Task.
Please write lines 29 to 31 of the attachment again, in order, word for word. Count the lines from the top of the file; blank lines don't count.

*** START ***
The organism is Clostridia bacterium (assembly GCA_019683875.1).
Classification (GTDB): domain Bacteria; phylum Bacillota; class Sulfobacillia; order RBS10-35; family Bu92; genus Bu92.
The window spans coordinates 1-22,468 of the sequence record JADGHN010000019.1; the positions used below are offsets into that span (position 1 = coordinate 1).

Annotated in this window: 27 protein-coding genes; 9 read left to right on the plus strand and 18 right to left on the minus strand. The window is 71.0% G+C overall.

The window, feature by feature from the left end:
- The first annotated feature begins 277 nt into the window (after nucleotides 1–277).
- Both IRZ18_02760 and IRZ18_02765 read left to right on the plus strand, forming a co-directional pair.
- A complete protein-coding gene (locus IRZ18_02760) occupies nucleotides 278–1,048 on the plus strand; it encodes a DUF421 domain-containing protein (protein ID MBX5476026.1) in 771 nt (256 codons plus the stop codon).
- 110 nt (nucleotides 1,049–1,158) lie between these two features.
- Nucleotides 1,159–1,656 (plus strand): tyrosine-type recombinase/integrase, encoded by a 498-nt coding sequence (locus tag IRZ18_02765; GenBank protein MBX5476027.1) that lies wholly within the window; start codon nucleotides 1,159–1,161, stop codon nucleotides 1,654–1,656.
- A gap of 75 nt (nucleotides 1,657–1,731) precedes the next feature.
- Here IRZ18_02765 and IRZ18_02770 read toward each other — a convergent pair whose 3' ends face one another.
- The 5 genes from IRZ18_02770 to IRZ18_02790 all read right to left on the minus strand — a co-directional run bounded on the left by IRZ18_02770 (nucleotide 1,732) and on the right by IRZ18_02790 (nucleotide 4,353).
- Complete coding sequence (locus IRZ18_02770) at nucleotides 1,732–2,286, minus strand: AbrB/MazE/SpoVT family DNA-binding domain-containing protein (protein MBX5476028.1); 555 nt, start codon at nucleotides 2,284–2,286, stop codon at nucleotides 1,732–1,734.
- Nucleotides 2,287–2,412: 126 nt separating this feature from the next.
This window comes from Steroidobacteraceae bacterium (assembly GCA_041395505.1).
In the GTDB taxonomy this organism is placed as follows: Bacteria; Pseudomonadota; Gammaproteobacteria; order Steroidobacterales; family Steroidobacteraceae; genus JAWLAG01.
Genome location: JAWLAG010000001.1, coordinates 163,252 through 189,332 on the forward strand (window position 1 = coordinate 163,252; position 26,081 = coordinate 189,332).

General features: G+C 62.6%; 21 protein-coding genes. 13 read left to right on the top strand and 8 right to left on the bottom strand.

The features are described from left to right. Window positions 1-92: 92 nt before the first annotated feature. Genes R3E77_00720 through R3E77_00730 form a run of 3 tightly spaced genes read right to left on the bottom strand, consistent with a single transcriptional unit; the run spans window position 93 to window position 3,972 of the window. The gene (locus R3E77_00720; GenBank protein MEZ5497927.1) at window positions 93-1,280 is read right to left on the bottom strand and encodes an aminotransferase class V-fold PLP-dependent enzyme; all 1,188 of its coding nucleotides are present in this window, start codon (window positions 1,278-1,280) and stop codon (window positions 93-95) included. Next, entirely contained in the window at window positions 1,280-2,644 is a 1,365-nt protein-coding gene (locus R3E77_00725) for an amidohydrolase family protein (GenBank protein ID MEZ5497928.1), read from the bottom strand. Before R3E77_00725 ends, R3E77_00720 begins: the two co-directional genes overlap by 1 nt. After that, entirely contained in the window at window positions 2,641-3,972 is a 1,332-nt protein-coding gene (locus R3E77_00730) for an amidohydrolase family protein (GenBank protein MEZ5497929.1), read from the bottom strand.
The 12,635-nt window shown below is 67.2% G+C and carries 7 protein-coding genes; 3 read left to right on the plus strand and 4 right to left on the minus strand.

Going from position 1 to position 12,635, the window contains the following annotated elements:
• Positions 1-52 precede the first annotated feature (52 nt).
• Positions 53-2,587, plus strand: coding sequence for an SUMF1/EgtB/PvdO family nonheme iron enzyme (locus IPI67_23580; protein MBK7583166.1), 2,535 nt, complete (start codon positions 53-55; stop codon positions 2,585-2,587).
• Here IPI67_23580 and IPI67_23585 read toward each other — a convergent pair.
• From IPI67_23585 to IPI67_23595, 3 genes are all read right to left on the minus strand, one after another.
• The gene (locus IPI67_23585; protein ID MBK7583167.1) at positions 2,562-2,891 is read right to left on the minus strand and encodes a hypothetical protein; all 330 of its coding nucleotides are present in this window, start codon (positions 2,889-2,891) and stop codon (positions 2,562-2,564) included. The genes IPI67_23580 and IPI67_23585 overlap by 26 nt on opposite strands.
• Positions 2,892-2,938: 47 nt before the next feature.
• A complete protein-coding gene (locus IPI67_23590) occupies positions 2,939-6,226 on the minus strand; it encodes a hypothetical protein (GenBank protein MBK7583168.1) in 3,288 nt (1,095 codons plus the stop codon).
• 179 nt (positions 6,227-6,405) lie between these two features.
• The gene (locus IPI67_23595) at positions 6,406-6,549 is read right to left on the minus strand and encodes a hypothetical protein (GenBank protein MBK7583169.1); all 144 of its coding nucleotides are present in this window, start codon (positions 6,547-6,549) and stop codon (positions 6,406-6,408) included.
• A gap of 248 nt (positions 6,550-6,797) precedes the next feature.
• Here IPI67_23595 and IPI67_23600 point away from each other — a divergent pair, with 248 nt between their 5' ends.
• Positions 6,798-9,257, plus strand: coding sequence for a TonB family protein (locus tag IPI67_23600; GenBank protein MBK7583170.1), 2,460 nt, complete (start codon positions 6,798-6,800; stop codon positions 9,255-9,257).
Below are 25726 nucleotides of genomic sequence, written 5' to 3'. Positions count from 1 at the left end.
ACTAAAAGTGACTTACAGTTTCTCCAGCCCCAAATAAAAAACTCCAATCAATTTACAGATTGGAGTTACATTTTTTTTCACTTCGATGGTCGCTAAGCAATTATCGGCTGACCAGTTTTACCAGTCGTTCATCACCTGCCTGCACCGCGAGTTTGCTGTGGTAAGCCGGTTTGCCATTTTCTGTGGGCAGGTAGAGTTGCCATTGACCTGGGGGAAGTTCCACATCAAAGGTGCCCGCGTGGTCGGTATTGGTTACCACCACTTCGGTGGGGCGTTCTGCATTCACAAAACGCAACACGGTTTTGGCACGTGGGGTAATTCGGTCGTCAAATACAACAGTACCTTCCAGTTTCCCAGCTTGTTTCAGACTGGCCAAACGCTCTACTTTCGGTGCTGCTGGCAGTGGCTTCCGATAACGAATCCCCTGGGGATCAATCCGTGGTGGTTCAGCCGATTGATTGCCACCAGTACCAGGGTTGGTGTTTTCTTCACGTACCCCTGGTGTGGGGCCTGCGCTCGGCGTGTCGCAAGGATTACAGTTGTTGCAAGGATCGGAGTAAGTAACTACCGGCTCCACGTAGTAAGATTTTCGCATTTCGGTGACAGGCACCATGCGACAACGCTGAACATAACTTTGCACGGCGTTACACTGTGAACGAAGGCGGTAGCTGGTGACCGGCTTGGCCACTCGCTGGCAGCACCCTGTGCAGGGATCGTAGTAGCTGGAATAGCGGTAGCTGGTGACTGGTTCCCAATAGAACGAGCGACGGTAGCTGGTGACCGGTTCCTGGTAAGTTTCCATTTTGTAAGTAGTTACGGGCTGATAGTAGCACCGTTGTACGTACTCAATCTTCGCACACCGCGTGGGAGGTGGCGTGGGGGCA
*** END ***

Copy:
• A complete protein-coding gene (locus IPI67_23590) occupies positions 2,939-6,226 on the minus strand; it encodes a hypothetical protein (GenBank protein MBK7583168.1) in 3,288 nt (1,095 codons plus the stop codon).
• 179 nt (positions 6,227-6,405) lie between these two features.
• The gene (locus IPI67_23595) at positions 6,406-6,549 is read right to left on the minus strand and encodes a hypothetical protein (GenBank protein MBK7583169.1); all 144 of its coding nucleotides are present in this window, start codon (positions 6,547-6,549) and stop codon (positions 6,406-6,408) included.